Hello Razzballers! Allow me to introduce myself – I’m Clint, and I’m the primary writer for a little fantasy football site called You Heard It Here First. I’ve been playing fantasy football for more than 9 years now, and I’ve been writing about it for a little over a year. Doc has given me the opportunity to drop some knowledge about this game we all love on his website, which I’ve humbly accepted. So prepare yourself folks – it’s about to get nuttier than squirrel turds up in here, up in here.
Despite the CBA talks not going so well, preparing for the 2011 fantasy football season is still important. February is a slow month in the NFL, but I have to keep talking NFL to keep my sanity. I just have to. All this NASCAR and NBA business this past weekend made my head hurt. I’ve been specifically looking at the wide receiver position quite a bit over the past week or two, and there are certainly some wide receivers I’ve got my eye on more than others.
Calvin Johnson: Saying I have my eye on Megatron is kind of like saying Charlie Sheen needs rehab or Lady Gaga needs fashion help, but I’m going as far as saying he’s my #1 WR for 2011. He’s only 25 years old and already has two seasons of 12 TD’s under his belt, and that’s with a carousel of quarterbacks chucking him the rock. In PPR leagues I would lean towards Andre Johnson or Roddy White, but in all other leagues, Megatron is my horse. His 9 catch, 101 yard, 3 TD game against Washington with Matthew Stafford under center has my eyes popping at the potential of this duo. I’d take him at the tippy-top of round two in my fantasy draft and feel better than Charlie Sheen on a goooood day about it.
Mike Wallace: Upon Ben Roethlisberger’s return from his suspension for being less than awesome, Wallace averaged 4.25 catches and 87.2 yards per game, while catching 8 TD passes. Let’s do the math here – project that over a full 16-game season and you’re right in the neighborhood of 70 catches, 1,400 yards and 11 TD’s. The scary part is he’s only going to get better.
DeSean Jackson: DJax comes with risk since his value is so dependent on Michael Vick, who tends to never ever ever slide. The numbers just say too much – With Vick, DJax averaged 89.0 yards per game with 5 TD’s (11 games). Without Vick he averaged 25.6 yards per game with 1 TD (3 games). A lot of fantasy footballers will shy away from Jackson on draft day for this risky reason. I recommend you don’t do that.
Santonio Holmes: This one is a bit of a hunch, but I think he and Mark Sanchez will really start to click in 2011. The Jets have already said publicly their #1 concern this off-season is getting Holmes re-signed, so that speaks volumes as to how highly regarded he is in the organization. He’s easy to overlook on draft day, but don’t forget about him in the middle rounds. Bargain city.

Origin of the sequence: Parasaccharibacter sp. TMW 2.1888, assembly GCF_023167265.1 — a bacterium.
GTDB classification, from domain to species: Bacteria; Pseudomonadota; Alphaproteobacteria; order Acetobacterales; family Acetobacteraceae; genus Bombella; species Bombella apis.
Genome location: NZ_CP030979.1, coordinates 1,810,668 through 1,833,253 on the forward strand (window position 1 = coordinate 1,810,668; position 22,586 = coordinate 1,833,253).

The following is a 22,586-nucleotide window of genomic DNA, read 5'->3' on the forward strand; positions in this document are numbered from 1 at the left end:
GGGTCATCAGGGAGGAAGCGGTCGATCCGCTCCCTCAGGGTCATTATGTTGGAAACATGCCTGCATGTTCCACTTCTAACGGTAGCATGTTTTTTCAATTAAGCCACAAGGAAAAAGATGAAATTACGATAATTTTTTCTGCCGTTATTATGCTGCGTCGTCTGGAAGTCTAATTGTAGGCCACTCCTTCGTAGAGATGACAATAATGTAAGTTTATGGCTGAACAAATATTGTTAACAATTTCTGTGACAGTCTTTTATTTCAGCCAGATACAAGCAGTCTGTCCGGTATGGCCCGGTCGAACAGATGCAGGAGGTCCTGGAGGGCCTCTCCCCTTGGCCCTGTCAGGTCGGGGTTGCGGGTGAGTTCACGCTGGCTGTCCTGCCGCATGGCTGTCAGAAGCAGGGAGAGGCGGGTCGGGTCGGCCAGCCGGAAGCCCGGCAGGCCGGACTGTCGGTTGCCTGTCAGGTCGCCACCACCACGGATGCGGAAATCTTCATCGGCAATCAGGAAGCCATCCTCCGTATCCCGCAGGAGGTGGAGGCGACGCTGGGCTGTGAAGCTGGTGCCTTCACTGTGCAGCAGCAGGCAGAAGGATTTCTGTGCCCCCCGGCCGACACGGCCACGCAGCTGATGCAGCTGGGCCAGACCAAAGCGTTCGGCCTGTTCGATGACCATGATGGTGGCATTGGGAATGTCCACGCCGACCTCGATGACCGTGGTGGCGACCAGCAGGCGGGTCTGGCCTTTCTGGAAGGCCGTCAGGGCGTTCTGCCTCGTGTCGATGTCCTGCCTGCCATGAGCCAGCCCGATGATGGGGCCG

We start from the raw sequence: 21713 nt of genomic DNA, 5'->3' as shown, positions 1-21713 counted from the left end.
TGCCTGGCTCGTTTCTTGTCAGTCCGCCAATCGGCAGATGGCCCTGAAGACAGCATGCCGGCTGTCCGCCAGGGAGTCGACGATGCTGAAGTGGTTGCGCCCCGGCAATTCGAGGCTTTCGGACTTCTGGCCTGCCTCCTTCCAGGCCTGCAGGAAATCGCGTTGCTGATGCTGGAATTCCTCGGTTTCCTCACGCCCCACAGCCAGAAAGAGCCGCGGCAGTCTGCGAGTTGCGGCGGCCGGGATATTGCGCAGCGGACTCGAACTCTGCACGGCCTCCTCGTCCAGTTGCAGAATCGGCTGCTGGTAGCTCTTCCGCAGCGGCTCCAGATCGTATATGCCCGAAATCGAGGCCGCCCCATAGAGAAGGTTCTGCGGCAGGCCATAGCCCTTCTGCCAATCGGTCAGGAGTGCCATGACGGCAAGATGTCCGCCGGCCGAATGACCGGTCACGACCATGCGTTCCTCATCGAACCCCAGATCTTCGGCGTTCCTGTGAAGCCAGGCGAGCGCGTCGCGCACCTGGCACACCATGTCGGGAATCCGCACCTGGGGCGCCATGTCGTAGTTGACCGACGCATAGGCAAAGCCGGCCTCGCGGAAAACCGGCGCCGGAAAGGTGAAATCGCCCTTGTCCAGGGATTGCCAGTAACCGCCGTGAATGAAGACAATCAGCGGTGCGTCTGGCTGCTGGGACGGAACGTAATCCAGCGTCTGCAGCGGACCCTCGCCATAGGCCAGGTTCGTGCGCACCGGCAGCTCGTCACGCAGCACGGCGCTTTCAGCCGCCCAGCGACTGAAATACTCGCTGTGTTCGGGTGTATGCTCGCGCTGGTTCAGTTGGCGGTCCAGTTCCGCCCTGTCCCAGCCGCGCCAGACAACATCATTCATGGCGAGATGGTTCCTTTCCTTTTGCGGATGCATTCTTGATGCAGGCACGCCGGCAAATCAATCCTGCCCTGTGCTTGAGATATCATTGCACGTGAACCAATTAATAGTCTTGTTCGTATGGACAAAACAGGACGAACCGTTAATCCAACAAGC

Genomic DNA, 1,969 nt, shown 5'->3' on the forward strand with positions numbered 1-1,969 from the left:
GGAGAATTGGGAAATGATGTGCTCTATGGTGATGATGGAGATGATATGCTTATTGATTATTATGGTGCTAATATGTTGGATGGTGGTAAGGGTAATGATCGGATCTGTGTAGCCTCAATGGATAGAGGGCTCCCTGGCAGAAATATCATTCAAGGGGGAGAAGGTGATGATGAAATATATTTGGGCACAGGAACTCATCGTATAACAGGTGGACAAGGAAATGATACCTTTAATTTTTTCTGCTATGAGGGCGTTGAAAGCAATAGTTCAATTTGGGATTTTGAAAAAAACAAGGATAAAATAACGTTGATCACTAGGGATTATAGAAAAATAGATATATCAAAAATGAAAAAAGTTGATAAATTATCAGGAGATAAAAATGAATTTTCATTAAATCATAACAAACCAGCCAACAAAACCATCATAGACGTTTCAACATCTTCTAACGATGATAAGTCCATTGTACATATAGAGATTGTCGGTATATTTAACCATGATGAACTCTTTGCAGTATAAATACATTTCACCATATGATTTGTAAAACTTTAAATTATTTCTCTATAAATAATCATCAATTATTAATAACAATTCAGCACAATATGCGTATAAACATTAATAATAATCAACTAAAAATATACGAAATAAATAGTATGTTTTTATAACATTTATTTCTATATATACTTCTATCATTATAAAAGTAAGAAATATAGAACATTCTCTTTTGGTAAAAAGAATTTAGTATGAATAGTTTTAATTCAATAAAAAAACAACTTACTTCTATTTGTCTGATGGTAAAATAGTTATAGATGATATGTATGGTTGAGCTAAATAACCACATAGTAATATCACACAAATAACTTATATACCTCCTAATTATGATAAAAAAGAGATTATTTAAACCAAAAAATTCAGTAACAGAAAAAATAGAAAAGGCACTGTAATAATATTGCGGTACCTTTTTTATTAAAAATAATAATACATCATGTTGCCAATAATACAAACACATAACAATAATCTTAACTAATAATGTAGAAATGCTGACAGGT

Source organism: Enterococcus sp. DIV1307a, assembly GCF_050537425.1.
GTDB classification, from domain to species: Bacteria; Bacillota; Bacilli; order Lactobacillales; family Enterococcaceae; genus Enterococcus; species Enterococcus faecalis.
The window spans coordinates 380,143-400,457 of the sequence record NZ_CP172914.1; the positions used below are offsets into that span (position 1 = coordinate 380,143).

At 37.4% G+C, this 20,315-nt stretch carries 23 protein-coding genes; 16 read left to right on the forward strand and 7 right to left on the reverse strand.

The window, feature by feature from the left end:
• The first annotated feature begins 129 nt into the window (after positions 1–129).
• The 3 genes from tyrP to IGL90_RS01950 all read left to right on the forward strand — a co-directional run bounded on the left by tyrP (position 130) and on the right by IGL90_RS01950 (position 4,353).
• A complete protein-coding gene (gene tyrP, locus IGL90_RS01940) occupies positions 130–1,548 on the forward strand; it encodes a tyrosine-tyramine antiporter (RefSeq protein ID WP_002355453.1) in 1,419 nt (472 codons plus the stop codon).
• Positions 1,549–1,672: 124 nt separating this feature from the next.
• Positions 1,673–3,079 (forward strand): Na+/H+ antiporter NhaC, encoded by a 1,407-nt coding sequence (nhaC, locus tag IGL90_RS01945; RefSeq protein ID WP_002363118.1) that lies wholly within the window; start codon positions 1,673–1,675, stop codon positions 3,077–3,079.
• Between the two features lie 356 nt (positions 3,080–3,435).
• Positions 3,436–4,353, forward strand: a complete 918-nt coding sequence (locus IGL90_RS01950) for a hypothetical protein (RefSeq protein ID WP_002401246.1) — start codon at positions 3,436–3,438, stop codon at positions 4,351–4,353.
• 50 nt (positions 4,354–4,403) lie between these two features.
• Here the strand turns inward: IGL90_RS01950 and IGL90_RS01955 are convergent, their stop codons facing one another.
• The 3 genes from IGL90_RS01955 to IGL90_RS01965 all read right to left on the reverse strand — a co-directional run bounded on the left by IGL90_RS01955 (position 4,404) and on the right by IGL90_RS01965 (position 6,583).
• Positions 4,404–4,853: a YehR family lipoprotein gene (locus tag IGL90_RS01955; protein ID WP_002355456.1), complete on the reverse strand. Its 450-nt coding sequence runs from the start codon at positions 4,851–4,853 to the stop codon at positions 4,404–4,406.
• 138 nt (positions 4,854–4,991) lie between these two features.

Austin Collie: His concussions are well documented, but when on the field, all he does is produce. Peyton Manning loves him (not in that way), as evident by is 8 TD receptions in 9 games last year to go along with his 57 receptions. I like him in the middle rounds as a WR3, but he does come with some risk. The guy seems to have a target on his helmet for defensive backs.
Derrick Mason: Mason is the Rodney Dangerfield of fantasy football. No respect, I tell ya! All he did was finish as a top 25 fantasy wide receiver again in 2010 (standard scoring). Yes he’s aging, but I challenge you to find a better WR4 fantasy wide receiver. We all could use 800 yards and 6-7 TDs on our fantasy teams.
Jerome Simpson: Cincinnati is the model organization for dysfunction right now, but I’m optimistic. By optimistic I mean Carson Palmer stays, Chad Ochocinco and Terrell Owens do not. Maybe that’s too optimistic. Anyway, without those two clowns in the line up, Simpson caught 18 balls for 247 yards and 3 TD’s in two games. I have him as the early front-runner for the 2011 Brandon Lloyd award if the chips fall his way. Stay tuned.
I keep it simple. Check the numbers. The numbers don’t lie. After all, this fantasy football stuff is all about numbers, right? I don’t care if players produce better on turf or grass, or if they produce better at home or on the road, or if they produce better if they got lucky the night before or not. The more intense analysis comes later when the season starts. Based on what I saw in 2010, which is all we can really go off of right now, I like what I see out of these players and I’ll eyeballing them in my drafts.